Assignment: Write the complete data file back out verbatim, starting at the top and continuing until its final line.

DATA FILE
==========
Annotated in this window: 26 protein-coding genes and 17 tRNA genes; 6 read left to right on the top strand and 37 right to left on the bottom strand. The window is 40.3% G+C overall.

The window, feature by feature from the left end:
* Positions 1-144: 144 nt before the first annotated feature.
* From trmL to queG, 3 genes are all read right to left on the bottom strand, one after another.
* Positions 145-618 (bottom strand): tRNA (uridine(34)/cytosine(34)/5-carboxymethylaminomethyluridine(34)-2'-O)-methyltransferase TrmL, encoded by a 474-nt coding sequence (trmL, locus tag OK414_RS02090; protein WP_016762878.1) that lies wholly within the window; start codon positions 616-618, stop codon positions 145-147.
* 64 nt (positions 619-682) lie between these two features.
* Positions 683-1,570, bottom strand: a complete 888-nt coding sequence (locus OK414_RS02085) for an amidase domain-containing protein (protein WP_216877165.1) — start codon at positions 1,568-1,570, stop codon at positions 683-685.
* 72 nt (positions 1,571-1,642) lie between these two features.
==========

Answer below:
Annotated in this window: 26 protein-coding genes and 17 tRNA genes; 6 read left to right on the top strand and 37 right to left on the bottom strand. The window is 40.3% G+C overall.

The window, feature by feature from the left end:
* Positions 1-144: 144 nt before the first annotated feature.
* From trmL to queG, 3 genes are all read right to left on the bottom strand, one after another.
* Positions 145-618 (bottom strand): tRNA (uridine(34)/cytosine(34)/5-carboxymethylaminomethyluridine(34)-2'-O)-methyltransferase TrmL, encoded by a 474-nt coding sequence (trmL, locus tag OK414_RS02090; protein WP_016762878.1) that lies wholly within the window; start codon positions 616-618, stop codon positions 145-147.
* 64 nt (positions 619-682) lie between these two features.
* Positions 683-1,570, bottom strand: a complete 888-nt coding sequence (locus OK414_RS02085) for an amidase domain-containing protein (protein WP_216877165.1) — start codon at positions 1,568-1,570, stop codon at positions 683-685.
* 72 nt (positions 1,571-1,642) lie between these two features.